Clearcutting in JDSF.
Clearcutting in JDSF. Photo courtesy of Pomo Land Back.
  • Leadership of the California Department of Forestry & Fire Protection (CAL FIRE) continues to resist improving its management of Jackson Demonstration State Forest (JDSF) on Pomo and Coast Yuki homelands in Mendocino County in order to protect the forest’s biodiversity, fight climate change, and protect the sacred sites and cultural landscape of local tribes. Since 1947, CAL FIRE has been managing the forest as an industrial timberland, “demonstrating” commercial timber harvests for the State’s timber companies. Advocacy by EPIC and our allies in the Save Jackson Coalition has effectively halted logging in JDSF for the past three years and got CAL FIRE to agree to rewrite the forest’s management plan to better reflect California’s modern values. However, CAL FIRE has released new timber harvest plans this year before completing the management plan development process, and, even more concerningly, has announced that it will shirk environmental review required under the California Environmental Quality Act when writing the new JDSF management plan—limiting public participation and oversight of how this publicly owned forest will be managed in the future and suggesting that the new vision and management plan won’t change (or improve) the physical environment in JDSF. In September, EPIC and the Save Jackson Coalition submitted comments insisting that the new management plan undergo environmental review.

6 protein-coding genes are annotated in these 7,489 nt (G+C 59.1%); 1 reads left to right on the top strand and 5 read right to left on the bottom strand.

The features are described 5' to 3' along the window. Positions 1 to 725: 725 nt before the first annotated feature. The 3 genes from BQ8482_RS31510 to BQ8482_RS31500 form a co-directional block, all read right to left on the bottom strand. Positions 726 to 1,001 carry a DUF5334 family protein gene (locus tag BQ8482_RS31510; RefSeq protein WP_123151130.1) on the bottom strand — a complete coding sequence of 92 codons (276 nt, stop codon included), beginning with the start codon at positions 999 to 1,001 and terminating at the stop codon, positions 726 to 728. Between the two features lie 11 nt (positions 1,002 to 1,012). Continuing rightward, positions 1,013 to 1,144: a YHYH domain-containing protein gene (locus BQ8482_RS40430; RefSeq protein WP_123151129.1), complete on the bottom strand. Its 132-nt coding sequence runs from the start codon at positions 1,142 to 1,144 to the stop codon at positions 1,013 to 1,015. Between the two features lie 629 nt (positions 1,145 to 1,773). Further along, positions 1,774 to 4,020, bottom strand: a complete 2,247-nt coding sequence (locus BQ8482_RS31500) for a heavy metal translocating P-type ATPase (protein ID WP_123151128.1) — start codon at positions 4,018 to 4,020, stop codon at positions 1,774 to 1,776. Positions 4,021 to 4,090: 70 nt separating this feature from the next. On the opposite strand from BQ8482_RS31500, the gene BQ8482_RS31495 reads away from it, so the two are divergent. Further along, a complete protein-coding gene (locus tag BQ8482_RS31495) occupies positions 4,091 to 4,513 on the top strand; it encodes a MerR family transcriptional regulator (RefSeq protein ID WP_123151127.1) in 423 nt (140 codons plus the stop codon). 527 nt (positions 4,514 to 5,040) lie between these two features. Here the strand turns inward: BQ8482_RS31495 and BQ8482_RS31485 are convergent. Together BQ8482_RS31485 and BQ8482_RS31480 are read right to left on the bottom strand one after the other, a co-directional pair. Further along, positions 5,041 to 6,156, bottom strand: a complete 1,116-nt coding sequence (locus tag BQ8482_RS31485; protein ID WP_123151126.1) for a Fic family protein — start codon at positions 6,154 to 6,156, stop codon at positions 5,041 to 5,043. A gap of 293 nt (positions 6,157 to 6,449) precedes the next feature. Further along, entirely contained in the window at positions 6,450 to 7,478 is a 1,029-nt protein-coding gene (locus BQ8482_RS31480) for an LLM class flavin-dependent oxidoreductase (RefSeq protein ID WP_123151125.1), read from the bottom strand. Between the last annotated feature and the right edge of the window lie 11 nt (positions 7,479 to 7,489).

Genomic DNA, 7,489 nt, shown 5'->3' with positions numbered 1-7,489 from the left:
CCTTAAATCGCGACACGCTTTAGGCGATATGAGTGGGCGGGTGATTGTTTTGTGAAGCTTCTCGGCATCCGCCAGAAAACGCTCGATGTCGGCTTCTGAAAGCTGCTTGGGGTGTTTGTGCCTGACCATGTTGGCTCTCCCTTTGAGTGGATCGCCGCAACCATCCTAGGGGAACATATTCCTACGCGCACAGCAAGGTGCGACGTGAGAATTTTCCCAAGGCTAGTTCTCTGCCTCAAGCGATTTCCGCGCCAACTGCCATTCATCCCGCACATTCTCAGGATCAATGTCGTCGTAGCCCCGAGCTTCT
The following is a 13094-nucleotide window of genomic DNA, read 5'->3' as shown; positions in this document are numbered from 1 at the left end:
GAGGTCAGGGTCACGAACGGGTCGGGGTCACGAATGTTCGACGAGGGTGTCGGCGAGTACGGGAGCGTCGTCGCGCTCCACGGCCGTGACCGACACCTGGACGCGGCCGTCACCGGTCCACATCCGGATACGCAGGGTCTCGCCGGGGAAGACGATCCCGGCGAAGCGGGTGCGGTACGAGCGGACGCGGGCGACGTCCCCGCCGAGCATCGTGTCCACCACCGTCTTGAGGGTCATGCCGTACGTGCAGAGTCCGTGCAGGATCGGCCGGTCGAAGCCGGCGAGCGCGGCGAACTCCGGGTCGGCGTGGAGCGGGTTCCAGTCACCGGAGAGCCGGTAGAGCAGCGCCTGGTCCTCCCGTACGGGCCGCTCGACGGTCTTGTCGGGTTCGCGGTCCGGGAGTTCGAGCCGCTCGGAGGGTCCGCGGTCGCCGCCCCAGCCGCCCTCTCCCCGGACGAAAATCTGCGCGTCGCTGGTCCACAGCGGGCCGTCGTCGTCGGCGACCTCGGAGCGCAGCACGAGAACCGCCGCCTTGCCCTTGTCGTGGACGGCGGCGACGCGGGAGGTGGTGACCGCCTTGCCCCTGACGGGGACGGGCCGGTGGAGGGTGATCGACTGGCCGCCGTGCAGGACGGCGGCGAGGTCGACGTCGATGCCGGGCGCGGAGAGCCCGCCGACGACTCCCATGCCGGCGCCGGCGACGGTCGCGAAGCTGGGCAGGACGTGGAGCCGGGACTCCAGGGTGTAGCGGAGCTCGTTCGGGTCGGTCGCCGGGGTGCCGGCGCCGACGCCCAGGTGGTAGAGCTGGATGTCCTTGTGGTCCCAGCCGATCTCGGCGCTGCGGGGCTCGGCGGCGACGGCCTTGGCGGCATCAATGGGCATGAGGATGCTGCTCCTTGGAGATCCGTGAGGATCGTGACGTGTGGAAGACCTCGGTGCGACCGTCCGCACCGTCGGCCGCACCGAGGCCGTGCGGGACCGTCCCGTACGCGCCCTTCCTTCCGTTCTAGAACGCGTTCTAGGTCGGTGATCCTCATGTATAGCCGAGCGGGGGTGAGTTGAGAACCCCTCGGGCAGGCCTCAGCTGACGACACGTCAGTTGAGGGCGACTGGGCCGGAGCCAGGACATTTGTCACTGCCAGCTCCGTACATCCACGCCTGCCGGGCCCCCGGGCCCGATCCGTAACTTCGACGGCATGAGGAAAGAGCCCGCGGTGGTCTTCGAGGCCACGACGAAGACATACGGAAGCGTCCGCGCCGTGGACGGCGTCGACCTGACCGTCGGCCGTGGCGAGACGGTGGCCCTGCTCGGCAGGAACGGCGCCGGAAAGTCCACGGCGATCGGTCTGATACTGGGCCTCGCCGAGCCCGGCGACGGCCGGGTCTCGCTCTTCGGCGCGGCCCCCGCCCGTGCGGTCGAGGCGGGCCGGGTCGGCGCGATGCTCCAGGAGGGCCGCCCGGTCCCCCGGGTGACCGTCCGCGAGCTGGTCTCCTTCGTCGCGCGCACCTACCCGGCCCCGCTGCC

An adult female northern spotted owl.
An adult female northern spotted owl. Photo by Heather Jensen / NPS (PD).